Metroidvania video games are 2D platform video games with an emphasis on an exploratory structure.
Many games fuse platform video game fundamentals with elements of action-adventure games such as The Legend of Zelda or with elements of RPGs. Typically these elements include the ability to explore an area freely, with access to new areas controlled by either the gaining of new abilities or through the use of inventory items. Metroid and various 2D games in the Castlevania series are among the most popular games of this sort, and so games that take this type of approach are often called by a portmanteau of these two games, "Metroidvania". Other examples of such games include Wonder Boy III: The Dragon's Trap, Mega Man ZX, Tails Adventure, Cave Story and the recent Shadow Complex. A modern form of Metroidvania is the Soulslike.
The Metroidvania genre originated from Japan. Some of the underlying elements of Metroidvania gameplay appeared in early titles such as Donkey Kong (1981, Arcade), Tutankham (1983), Mr. Do's Castle (1983, Arcade), and Portopia Serial Murder Case (1983, NEC PC-6001).
The side-scrolling Metroidvania style began on Japanese computer platforms. In spring 1984, Hiroshi Ishikawa began working on Brain Breaker, a relatively obscure, sci-fi, open-world action-adventure with a Metroidvania style, eventually released for the Sharp X1 in November 1985. In September 1985, Xanadu: Dragon Slayer II, developed by Nihon Falcom's Yoshio Kiya, was released for the PC-8801, also with a Metroidvania style. Metroid (1986, NES) is generally credited as the game that set the template for the Metroidvania genre.
Other early examples of free-roaming, side-scrolling, 2D platform-adventures in the vein of "Metroidvania" include Konami's Castlevania games Vampire Killer in 1986 and Simon's Quest in 1987, as well as Pony Canyon's Super Pitfall in 1986, System Sacom's Euphory in 1987, Bothtec's The Scheme in 1988, and several Dragon Slayer action RPGs by Nihon Falcom such as the 1985 release Xanadu and 1987 releases Faxanadu and Legacy of the Wizard.
However, it was the Metroid series that blazed the trail for the Metroidvania genre, popularizing the idea of a non-linear side-scroller. These games were based heavily on exploration with areas that could only be reached after attaining items in other areas of the game. These games also required the player to discover the next available path on their own and frequently backtrack over previously-explored areas to further their goals.
This manner of play was popularized in its current form by Nintendo's Metroid and has subsequently been adopted by 2D games in the Castlevania series (starting with Vampire Killer and Castlevania II: Simon's Quest).
The Castlevania games Vampire Killer (1986, MSX) and Castlevania II: Simon's Quest (1987, NES) experimented with Metroidvania gameplay, but the series later returned to a more linear platforming gameplay style until "Castlevania: Symphony of the Night.
The term has been used in numerous publications such as the Australian PAL Gaming Network review to refer to the Metroid-style gameplay elements that are present in the Game Boy Advance and Nintendo DS Castlevania games.
A modern form of Metroidvania is the Soulslike.
Nature of a Metroidvania
Distinct features associated with the Metroidvania formula are side-scrolling, exploratory, action-adventure gameplay, power-ups, and a map that is filled in automatically as the player progresses through the game.
A strong element of this genre is that the map is largely contiguous, offering no breaks in play aside from the occasional load screen. Some purists refuse to acknowledge a game as a Metroidvania unless it meets these criteria though others will include games which feature small breaks in play, such as Clash at Demonhead.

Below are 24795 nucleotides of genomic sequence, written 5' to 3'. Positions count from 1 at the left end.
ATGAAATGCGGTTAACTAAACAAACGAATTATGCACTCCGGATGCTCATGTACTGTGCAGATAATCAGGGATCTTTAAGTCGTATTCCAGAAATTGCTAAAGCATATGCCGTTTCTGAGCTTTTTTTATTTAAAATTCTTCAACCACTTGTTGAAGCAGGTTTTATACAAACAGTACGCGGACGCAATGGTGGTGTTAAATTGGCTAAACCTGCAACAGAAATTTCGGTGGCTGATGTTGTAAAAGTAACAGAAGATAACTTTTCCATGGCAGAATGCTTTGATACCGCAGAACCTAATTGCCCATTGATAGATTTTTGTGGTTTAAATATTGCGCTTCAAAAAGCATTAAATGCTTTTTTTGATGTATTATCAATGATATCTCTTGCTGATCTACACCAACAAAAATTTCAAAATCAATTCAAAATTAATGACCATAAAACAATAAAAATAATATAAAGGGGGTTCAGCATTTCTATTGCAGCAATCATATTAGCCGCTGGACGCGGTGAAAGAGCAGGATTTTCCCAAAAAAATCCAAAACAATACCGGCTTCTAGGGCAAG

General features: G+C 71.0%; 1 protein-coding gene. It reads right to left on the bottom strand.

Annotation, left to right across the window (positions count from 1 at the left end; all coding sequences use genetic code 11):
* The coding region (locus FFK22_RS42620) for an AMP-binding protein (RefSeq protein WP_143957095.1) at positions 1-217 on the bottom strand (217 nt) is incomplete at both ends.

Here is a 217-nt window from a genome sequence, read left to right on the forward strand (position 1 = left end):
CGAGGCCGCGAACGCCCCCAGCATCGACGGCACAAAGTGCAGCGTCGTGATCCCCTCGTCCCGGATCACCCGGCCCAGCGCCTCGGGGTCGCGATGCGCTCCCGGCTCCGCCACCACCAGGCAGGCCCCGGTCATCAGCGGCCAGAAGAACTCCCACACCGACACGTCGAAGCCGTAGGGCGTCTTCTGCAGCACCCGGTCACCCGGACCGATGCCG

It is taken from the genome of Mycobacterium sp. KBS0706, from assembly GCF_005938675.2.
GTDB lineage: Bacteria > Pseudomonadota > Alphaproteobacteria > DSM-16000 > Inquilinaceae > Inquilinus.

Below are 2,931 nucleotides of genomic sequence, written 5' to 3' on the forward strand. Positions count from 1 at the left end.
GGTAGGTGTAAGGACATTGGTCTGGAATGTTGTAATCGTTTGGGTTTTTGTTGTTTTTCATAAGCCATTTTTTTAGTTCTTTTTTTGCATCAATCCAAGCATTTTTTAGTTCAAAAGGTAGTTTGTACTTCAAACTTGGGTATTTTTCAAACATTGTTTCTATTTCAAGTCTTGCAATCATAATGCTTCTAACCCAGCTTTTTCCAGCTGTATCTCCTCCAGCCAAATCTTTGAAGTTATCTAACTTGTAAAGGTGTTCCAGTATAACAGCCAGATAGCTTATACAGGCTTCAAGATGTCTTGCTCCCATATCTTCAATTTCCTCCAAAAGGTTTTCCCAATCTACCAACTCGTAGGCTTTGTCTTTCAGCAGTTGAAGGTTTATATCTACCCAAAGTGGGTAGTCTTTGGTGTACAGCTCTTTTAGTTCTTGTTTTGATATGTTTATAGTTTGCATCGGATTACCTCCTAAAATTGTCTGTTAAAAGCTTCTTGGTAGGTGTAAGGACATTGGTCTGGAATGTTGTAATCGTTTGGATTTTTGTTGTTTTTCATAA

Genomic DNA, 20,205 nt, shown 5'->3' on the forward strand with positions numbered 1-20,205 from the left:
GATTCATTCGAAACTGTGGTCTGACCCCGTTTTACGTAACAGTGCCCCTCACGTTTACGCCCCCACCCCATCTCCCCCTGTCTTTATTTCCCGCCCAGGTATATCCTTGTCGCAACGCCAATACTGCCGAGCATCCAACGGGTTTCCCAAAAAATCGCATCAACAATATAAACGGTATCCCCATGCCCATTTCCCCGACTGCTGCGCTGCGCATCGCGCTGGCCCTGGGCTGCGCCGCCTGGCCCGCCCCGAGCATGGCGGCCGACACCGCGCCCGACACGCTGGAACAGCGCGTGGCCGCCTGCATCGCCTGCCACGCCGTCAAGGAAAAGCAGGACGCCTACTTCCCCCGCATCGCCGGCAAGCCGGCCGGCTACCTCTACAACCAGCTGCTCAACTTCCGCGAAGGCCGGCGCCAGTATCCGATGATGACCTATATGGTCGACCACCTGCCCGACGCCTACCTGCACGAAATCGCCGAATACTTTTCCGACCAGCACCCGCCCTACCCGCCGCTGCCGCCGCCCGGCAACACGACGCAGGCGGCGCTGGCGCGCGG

Typical gameplay involves exploring the game’s world and discovering paths that can not be accessed with the players' current abilities. Finding an item (either a key or a power-up) later on grants the ability to traverse the obstacle, allowing the player to backtrack and explore the new area at their leisure. Some power-ups are needed to obtain others, lending a sense of structure, sequence, and linearity to the game. This structure is often vital in creating a coherent plot by ensuring that events that progress the storyline are triggered in the proper order. An integral part of the experience is in the exploration of the game world: It is rare for the player to be told exactly where they have to go.
Instead, the player must rely on their own sense of exploration to discover new areas and goals within the game. This can lead to frustration for even experienced players as sometimes the proper path to take to trigger the next event or gain a new power-up to avoid an obstacle is not readily apparent, requiring the player to traverse the majority of the game’s world in search of an item or path they've overlooked.
One key part of the various abilities the player gains is that they afford the player more options in the way their avatar may be controlled. These upgrades invariably allow the player to directly circumvent an iteration of the barriers mentioned above. Often, the same sort of abilities make an appearance across the genre with different names and appearances: The Cleansing item in Castlevania: Circle of the Moon has the same effect as the Varia Suit in Super Metroid: Both negate damage from an otherwise hostile environment, allowing the player to traverse the previously hostile area at will.
Invariably, the same sort of barriers will make themselves apparent to the player:
- Ledges or platforms the player cannot yet reach due to the length or height required for the jump. Often the power ups which allow the player to bypass these obstacles improve the player's jump height or allow the player to jump again in mid-jump. Other power ups may allow the player to use nearby walls to jump, allows the player to actually climb the walls, or in some cases they can fly.
- Environments the player cannot yet traverse without taking some ill effect or having their mobility severely hampered (or possibly not at all). The power ups associated with this obstacle invariably remove the ill-effects associated with the environment.
- Destructible barriers the player cannot destroy with their current abilities. The sort of barriers are frequently associated with weapons power ups the player acquires, allowing the player to more easily kill their foes as well as bypass obstacles.
- Indestructible barriers the player must acquire a key to unlock or perform a task elsewhere to remove. Generally these barriers are associated with boss fights, though occasionally the serve to form a shortcut: The player must reach the other side of the barrier to press a switch which removes the barrier and allows subsequent passage, often for the purpose of allowing the player to traverse the game world more quickly.